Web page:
One more step taken on my preparedness TSHTF list

I passed my Ham Technician test yesterday.

Those who are reading this blog, who know me in person, are probably incredulous right now that I did this, as I’m not a fan of the telephone.  I would literally rather drive miles to see someone in person rather than talk to them on the phone, even if that means waiting until I have other errands to run and making a marathon day out of it.

As I was studying, and indeed even as I was waiting in line (!) to pay my fee for testing, I was very much of two minds about this:  1. that this is an incredibly ‘geeky’ thing to do, which while I AM a geek, is not in my list of geeky things to accomplish.  I’m not tech savvy, my husband had to set up this blog site for me, and I still need his help on a regular basis for anything technology related.  And 2.  This is absolutely something I need to have and to upgrade, whether I want to or not, because the time is coming when I’ll need it.

Why will I need it?  Well, for one thing, I live in a part of the country with patchy cell phone coverage.  Mountains tend to disrupt cell signals pretty well it turns out.  Add to that the fact that I live less than 3 miles from my ‘home’ cell tower, I can see it from my living room, yet on most days I can’t get a steady signal from it, tells me that cell phone companies are having hard times too, and who knows how much longer my company will continue to invest in maintenance of every tower they have?  Especially the ones in the rural areas, as mine most definitely is?  In fact, if the economy gets worse as many are predicting, how much longer will my cell provider even be in business?

That is why I need to have a Ham license.  Whether or not the repeaters are running, there are, literally, Hams EVERYWHERE.  And nearly all of them have radios with them at all times.  Which means that even if the repeaters for the radio towers go down, there will still be relay of messages via line-of-site.  Which means I will be able to keep in contact with my spouse and loved ones if I get into trouble on the road or something.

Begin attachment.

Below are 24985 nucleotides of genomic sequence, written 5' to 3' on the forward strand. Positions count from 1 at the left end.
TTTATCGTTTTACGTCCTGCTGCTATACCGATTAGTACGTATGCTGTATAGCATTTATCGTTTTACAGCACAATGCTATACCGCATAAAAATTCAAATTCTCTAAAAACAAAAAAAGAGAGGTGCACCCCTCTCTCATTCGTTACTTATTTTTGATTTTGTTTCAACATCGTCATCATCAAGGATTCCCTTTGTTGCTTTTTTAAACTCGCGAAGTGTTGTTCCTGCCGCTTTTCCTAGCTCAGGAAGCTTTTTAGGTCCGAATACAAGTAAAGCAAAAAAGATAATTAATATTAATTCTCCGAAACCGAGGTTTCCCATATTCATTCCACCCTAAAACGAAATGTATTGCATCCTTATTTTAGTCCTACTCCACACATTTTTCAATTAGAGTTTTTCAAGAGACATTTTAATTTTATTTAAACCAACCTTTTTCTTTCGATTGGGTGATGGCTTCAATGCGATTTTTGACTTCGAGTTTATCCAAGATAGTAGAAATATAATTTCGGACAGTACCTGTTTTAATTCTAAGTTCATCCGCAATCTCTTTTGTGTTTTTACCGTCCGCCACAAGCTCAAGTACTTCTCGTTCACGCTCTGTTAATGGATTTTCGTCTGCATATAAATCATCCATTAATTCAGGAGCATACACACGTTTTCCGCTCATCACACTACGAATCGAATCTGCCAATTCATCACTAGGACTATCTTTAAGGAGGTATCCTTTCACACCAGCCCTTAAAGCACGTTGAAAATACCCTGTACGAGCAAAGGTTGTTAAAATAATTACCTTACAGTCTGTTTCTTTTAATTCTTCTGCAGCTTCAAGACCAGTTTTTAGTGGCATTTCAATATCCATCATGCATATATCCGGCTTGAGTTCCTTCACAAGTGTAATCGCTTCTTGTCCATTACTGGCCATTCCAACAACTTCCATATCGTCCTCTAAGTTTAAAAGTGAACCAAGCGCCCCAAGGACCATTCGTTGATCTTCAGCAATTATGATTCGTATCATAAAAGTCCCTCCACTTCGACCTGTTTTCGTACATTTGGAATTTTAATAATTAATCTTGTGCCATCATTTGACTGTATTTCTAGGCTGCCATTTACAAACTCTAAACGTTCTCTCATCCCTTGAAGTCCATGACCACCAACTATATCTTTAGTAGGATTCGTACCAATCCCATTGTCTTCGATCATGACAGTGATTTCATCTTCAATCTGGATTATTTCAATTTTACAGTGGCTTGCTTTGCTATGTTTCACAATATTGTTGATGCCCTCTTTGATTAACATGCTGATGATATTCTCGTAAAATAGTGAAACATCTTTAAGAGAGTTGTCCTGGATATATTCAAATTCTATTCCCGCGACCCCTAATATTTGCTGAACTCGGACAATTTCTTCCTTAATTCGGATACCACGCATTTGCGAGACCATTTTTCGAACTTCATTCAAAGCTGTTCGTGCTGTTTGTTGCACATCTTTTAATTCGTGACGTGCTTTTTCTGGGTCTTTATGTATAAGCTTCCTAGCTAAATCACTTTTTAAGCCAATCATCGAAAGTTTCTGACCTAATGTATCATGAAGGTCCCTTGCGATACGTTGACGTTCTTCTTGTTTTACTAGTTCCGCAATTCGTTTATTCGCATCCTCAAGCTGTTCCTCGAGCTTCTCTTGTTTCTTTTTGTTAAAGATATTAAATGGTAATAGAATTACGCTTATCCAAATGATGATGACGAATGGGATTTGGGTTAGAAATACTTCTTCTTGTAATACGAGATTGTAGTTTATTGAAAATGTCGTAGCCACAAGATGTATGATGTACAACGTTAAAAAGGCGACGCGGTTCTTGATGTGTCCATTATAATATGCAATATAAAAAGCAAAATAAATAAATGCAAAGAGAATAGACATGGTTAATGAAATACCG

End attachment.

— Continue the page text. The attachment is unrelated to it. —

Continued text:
National Field day, which is probably one of the biggest Ham events in the country, is at the end of this month.  Mr. TF and I plan to attend; him because he’s the president of the club and he loves Ham radio; me because I never pass up the chance to eat brats* with mustard — and it will be a good way to get practice with lots of other ‘geeks’ who know a LOT more than I do.  I will, however, also be bringing my folding chair and my spinning wheel with me….there’s only so much modern technology I can deal with in a day that I’m not working.

Surprisingly, there is a large contingent of Hams who also suspect things may be going in a …. not positive direction in our country, and who are aware of the potential for Ham to be a vital communications link.  And that contingent is growing by leaps and bounds — I don’t know statistics, but based on listening to the club members who are or have been examiners, I would have to say that the ‘hobby’ is growing in popularity spectacularly quickly these days.  There were eleven people who tested with me, and two of them drove for about 80 miles to test.  In a community that still is listed as a rural community according to the census, no less.

Next on the list is getting a small solar set up, and getting a bank of batteries together.  Doesn’t do much good to have radio capability in the ‘long emergency’ if one doesn’t have power for the radios.

*disclaimer* Brats are food of the gods.  I may go to hell, and I may die of cancer, but they are one of the few meats I eat without checking to see that they’re sustainably raised.  Especially when they’re provided as part of a potluck.

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